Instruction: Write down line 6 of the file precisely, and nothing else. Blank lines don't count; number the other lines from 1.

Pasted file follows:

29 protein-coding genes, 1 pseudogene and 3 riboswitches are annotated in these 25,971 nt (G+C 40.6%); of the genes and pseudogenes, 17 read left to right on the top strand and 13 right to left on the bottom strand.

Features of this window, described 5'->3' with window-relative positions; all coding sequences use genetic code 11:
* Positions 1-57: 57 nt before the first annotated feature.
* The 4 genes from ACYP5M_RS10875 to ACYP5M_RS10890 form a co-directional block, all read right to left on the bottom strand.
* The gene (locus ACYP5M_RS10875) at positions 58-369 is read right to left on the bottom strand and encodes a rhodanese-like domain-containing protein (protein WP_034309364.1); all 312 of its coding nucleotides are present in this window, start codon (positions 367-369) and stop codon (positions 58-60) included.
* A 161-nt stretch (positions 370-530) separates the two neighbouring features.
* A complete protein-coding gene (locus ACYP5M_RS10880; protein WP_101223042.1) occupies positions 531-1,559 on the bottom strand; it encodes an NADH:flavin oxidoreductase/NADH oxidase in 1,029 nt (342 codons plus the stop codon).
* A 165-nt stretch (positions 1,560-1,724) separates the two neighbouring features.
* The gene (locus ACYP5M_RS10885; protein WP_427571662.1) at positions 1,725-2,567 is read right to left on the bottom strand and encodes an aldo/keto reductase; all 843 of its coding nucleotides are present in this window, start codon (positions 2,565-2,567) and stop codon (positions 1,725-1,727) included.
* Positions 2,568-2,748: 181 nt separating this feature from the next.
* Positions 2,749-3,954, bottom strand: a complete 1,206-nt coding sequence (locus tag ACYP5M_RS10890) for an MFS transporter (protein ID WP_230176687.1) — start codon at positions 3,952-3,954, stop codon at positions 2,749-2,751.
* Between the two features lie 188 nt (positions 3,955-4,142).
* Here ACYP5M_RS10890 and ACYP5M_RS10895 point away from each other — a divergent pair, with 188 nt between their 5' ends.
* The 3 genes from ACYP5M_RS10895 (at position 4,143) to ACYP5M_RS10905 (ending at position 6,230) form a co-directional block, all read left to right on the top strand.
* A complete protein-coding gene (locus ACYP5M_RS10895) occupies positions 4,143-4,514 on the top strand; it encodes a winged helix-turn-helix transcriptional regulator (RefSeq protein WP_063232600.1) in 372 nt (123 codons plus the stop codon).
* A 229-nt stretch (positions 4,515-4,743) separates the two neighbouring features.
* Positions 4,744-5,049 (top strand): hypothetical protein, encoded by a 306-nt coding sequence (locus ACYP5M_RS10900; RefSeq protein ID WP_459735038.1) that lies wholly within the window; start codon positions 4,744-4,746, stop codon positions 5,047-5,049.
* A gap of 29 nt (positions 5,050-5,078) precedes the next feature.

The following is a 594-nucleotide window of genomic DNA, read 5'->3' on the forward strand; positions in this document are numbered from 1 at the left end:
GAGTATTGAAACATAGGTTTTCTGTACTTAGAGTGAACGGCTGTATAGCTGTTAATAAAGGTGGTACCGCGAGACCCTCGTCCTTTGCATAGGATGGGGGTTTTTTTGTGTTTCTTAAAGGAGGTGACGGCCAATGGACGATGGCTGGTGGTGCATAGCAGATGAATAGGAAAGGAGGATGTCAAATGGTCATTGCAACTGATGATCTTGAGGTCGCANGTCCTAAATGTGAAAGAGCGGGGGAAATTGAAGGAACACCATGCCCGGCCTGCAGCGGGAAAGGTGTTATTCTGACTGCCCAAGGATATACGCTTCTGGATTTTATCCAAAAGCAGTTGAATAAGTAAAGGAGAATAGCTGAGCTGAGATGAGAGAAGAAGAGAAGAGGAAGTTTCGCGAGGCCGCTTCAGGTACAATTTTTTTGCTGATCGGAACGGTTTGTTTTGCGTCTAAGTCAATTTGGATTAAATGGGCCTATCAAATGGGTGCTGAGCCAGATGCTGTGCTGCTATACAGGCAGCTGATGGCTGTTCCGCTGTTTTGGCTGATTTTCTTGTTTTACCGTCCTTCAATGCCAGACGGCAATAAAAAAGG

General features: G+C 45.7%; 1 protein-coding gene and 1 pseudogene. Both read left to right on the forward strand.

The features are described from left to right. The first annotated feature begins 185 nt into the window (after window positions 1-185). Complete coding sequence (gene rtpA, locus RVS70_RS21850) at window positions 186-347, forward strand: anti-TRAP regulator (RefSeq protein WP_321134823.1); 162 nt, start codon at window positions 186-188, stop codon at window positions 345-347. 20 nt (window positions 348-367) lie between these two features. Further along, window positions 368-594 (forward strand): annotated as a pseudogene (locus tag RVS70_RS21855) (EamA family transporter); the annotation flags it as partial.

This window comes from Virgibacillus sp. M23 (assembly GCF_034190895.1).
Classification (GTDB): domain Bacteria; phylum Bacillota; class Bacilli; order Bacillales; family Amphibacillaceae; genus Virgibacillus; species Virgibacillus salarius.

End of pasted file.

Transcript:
* A 161-nt stretch (positions 370-530) separates the two neighbouring features.